Food, Glorious Food! My Mindfulness Journey with Dietary Intolerances

Food, Glorious Food!

My Mindfulness Journey with Dietary Intolerances

Author and mindfulness teacher Catherine G Lucas shares her experience

Becoming gluten, dairy, yeast and sugar-free has been a journey. Sometimes it has been uphill with a strong head wind in my face. Other times, I’ve been propelled forwards, the wind to my back.

It’s a personal journey, a unique journey, and I guess it has to be for each of us. Even now, there are times when I have to be careful, times when I know I could end up eating something that will make me feel unwell. There are times when I do. Luckily, fairly rare occasions. Nearly always when stress levels peak. My mindfulness practice has been a huge help.

Mindfulness has been shown to help cope with stress, leading to ‘a 58%reduction in anxiety levels and 40% reduction in stress’ according to the Mental Health Foundation.What the research figures don’t tell you is that being gluten-free or dairy-free or anything-free is all about kindness, self-compassion. The journey is essentially one of moving from self-harm to self-care. As our awareness grows, through our mindfulness practice, so too inevitably does our ability to be kind to ourselves, to our bodies.

A breakthrough came for me when I realised it wasn’t about depriving myself of anything but rather nourishing and nurturing myself with all sorts of delicious, healthy alternatives. If we feel at all deprived, the journey is simply an uphill struggle and we won’t achieve what we’re hoping to.

For every food I needed to cut out, in time I’ve worked out wonderful substitutes. From being someone who had never so much as baked a cake, I’ve gone to being known amongst friends for my various tasty breads, cakes and puddings, all totally gluten, dairy, sugar and yeast-free.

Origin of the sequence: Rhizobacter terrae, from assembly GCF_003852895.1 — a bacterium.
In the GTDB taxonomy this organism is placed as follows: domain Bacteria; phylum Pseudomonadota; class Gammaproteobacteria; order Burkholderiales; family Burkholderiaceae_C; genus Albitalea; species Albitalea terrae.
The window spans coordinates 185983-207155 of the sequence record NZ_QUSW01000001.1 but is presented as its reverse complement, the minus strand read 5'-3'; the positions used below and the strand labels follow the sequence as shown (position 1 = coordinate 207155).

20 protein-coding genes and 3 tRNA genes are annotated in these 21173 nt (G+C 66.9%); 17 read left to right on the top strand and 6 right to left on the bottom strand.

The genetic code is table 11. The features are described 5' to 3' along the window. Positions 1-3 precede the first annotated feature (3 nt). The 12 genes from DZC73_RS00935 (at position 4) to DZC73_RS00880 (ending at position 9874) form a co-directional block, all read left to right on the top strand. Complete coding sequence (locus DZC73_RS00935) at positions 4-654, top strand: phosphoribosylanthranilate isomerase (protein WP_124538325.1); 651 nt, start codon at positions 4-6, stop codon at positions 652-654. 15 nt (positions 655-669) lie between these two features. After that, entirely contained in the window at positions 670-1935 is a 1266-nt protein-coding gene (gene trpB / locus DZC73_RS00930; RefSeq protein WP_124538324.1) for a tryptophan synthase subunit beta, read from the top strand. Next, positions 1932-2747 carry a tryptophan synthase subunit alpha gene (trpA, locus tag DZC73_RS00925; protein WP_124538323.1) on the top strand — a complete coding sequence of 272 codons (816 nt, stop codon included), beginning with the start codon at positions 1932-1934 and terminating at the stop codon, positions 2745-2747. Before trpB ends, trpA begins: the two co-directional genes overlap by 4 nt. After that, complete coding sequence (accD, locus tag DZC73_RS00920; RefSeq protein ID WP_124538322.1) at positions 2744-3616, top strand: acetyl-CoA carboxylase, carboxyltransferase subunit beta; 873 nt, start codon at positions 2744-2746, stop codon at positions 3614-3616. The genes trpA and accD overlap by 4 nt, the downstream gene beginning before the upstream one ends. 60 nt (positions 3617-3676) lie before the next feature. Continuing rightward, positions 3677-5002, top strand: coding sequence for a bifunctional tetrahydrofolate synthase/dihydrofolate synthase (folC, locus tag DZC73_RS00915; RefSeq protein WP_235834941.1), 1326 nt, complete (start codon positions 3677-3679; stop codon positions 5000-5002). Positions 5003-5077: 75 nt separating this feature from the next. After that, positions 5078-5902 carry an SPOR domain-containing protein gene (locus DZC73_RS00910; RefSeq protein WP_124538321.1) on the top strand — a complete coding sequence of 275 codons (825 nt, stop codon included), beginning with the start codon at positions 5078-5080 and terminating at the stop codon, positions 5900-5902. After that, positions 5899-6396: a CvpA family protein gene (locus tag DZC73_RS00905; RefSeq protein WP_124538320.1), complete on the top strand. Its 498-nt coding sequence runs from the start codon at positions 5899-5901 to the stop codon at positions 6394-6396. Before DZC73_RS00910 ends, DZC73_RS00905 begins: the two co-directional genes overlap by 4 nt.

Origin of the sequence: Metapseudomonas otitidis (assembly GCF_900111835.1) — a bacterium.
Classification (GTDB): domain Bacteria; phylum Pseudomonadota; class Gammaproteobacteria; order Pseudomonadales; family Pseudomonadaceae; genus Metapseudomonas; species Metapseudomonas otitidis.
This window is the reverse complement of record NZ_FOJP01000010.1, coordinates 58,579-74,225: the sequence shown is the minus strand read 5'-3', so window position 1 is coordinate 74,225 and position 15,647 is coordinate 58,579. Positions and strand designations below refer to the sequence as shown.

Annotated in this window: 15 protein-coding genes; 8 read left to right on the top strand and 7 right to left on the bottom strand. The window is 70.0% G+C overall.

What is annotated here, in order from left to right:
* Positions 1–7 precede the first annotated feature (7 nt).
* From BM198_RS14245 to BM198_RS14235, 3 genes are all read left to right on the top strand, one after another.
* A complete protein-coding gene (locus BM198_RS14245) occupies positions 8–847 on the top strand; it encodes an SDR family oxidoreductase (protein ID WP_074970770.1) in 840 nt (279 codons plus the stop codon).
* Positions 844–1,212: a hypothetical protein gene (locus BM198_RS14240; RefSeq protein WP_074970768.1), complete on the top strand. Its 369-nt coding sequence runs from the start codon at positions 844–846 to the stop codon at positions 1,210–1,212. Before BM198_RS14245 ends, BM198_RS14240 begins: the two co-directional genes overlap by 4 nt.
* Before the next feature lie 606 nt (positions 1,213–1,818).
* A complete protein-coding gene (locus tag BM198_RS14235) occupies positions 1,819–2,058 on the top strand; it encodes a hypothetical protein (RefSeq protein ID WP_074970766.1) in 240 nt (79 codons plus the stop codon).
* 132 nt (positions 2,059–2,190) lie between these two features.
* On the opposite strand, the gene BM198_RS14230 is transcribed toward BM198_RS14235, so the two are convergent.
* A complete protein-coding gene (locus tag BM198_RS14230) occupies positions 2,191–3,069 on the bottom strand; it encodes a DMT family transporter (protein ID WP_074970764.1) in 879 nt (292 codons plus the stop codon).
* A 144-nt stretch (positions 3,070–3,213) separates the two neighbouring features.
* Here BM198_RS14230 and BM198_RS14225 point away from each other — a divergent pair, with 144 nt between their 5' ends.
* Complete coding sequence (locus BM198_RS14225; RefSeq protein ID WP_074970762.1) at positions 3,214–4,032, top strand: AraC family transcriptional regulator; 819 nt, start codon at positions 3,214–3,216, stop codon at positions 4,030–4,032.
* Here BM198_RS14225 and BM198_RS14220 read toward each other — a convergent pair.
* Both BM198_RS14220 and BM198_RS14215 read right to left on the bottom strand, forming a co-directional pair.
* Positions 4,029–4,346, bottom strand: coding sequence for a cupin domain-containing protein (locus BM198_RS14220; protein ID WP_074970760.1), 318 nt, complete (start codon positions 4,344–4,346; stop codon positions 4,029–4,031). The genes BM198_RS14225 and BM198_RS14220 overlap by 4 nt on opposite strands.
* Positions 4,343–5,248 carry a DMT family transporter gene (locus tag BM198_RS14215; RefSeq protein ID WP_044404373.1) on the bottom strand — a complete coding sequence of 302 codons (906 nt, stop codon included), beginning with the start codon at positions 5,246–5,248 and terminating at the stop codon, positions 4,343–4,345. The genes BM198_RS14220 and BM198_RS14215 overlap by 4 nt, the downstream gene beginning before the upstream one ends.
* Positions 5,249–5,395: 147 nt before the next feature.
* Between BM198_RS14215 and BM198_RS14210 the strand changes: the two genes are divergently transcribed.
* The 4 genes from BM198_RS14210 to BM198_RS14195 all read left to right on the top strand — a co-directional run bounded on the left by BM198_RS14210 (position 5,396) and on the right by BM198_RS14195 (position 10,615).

But it’s not about the recipes. It’s about bringing our awareness to the journey, to the kinds of situations that might trigger us, where we might slip up. And bringing in self-compassion if we do. A shared supper where there will probably be all manner of puddings laden with sugar, dairy and/or gluten is the kind of situation where I take along something I caneat.

It’s about acknowledging, with that same compassion, that, as is the case for me, I’m dealing with an addiction. It takes the tiniest bit of sugar for me to be right back there, hooked and craving. It won’t surprise you to hear that mindfulness is being used increasingly to help those struggling with addiction. Of the two books I’ve written for the Sheldon Press Mindfulness Series, one is on addiction recovery.

So the journey continues and I’m delighted to have this opportunity to support you on yours, to share what I’ve learnt, how mindfulness and kindfulness help. May the journey to healthy eating for us all be one where, rather than battling against a head wind, a warm breeze gently caresses our skin.


Cheltenham Holistic Health Centre

Kindfulness & Nutrition

A one-day mindfulness retreat

exploring our patterns around food

Sunday 21 October 2018


Are you coping with food sensitivities or allergies? Candida or diabetes? Do you need to avoid certain foods for health reasons but struggle to do so?

Join us for this one-day Kindfulness retreat. We’ll explore ways of self-nurturing, moving from a sense of denial to feeling nourished on every level.

An essential aspect of mindfulness is kindness and compassion, in this case compassion towards ourselves. As we grow in self-awareness and self-compassion, so we move more easily through our food challenges.

The day is suitable for mindfulness beginners as well as more experienced practitioners. For bookings, please contact Cheltenham Holistic Health Centre – £60 for the day; £50 for CHHC clients. Any queries do get in touch:

Please bring on the day

  • a pillow and some sort of a throw, shawl or blanket as one of the mindfulness practices, the body scan, involves lying down.
  • something for a shared vegetarian lunch.


Catherine G Lucas has been teaching mindfulness since qualifying as a mindfulness trainer in 2007. She has taught many groups, including NHS therapists and soldiers returning from Iraq and Afghanistan. Catherine is also the author of four books, her two most recent in the Sheldon Press Mindfulness Series.

On this one-day retreat she brings her personal experience of thriving on a diet that is gluten, dairy, sugar and yeast free.

“I couldn’t have achieved this without the self-awareness that my mindfulness practice brings. If I slip up occasionally, it’s kindness and compassion towards myself that gets me right back on track. For me, it’s about moving from self-harm to self-care, from foods that harm me to foods that nourish and nurture me.”


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